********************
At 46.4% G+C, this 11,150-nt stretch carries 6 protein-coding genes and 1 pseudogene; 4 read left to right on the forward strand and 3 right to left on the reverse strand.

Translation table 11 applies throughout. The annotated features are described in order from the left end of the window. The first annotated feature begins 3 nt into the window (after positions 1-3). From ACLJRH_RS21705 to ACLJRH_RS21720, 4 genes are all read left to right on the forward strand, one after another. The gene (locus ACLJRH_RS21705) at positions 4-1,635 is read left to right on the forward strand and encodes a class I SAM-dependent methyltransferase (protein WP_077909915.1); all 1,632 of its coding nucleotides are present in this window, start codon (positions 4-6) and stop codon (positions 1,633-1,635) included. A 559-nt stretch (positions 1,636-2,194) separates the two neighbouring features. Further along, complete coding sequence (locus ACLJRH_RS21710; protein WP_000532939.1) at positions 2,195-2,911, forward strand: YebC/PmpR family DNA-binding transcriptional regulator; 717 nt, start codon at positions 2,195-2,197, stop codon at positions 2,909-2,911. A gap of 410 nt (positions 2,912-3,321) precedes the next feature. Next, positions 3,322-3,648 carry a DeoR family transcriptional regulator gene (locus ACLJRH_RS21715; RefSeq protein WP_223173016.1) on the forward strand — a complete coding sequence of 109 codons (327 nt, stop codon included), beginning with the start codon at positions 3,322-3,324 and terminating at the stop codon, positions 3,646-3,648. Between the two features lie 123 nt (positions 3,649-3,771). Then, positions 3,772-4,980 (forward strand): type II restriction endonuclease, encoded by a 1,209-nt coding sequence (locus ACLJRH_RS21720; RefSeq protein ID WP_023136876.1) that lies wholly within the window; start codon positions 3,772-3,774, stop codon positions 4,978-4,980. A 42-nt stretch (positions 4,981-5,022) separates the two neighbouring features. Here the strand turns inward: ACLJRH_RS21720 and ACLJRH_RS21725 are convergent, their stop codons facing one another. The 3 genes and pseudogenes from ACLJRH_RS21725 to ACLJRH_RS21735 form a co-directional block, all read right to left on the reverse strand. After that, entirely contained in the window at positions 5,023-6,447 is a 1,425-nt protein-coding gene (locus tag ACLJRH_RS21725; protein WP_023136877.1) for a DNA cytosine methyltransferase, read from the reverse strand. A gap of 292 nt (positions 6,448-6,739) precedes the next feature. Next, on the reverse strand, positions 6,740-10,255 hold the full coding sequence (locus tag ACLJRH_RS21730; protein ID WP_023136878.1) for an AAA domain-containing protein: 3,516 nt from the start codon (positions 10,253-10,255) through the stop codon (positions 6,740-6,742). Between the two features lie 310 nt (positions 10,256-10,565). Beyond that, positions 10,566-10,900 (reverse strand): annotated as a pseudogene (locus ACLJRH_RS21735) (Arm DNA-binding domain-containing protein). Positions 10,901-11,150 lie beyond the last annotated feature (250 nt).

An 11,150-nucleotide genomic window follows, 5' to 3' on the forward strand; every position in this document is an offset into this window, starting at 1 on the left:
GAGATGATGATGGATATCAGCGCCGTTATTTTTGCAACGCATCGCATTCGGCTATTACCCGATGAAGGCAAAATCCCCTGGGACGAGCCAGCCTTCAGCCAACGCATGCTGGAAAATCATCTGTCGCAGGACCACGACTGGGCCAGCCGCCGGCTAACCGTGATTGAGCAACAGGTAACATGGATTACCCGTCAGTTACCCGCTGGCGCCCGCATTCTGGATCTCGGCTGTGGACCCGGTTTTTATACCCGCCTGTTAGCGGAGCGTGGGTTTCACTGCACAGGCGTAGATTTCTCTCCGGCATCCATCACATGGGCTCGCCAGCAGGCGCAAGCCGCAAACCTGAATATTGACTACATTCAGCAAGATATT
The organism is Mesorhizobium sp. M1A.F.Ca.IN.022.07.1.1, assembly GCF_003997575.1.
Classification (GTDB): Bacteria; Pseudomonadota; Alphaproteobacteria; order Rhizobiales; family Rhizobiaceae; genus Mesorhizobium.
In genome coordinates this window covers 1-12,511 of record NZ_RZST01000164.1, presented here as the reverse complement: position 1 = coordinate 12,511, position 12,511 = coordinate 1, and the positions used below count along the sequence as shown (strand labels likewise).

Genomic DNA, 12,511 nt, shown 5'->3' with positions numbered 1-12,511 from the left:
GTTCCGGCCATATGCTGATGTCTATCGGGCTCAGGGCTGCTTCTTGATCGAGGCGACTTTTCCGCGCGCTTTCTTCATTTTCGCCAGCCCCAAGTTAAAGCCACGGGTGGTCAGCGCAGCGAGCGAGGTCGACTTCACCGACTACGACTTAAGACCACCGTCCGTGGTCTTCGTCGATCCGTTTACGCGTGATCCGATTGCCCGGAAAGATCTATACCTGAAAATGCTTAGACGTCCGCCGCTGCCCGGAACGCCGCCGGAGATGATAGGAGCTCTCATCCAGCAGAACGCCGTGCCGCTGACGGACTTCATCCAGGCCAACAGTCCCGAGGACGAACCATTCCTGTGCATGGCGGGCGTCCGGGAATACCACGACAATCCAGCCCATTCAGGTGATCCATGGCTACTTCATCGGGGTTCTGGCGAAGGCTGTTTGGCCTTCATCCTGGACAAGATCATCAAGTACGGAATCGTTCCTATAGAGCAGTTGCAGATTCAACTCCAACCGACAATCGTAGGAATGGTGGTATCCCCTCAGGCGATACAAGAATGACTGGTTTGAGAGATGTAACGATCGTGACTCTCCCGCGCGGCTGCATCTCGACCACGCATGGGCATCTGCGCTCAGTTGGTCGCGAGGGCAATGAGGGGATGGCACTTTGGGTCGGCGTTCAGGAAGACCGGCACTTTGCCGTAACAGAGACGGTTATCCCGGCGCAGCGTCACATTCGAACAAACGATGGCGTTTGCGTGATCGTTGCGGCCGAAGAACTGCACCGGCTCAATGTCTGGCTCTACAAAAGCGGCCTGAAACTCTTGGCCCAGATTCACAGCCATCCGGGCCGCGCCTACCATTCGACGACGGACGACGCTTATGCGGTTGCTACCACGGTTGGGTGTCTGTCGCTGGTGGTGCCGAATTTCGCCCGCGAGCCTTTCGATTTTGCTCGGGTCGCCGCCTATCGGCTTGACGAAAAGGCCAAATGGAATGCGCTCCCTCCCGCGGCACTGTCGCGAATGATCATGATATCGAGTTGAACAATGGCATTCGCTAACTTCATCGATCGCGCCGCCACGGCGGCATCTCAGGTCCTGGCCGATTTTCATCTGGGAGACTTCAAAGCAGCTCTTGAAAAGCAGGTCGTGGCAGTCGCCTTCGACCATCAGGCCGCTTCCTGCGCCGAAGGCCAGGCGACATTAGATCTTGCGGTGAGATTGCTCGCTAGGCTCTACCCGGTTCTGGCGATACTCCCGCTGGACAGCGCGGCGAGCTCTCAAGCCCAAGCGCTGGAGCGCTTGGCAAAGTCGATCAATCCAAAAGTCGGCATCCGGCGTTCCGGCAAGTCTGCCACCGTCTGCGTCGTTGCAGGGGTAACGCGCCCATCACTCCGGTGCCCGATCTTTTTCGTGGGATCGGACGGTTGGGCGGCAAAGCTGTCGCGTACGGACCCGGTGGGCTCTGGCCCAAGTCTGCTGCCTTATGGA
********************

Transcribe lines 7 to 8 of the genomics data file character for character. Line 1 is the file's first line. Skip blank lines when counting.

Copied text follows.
In genome coordinates this window covers 1-12,511 of record NZ_RZST01000164.1, presented here as the reverse complement: position 1 = coordinate 12,511, position 12,511 = coordinate 1, and the positions used below count along the sequence as shown (strand labels likewise).

Genomic DNA, 12,511 nt, shown 5'->3' with positions numbered 1-12,511 from the left: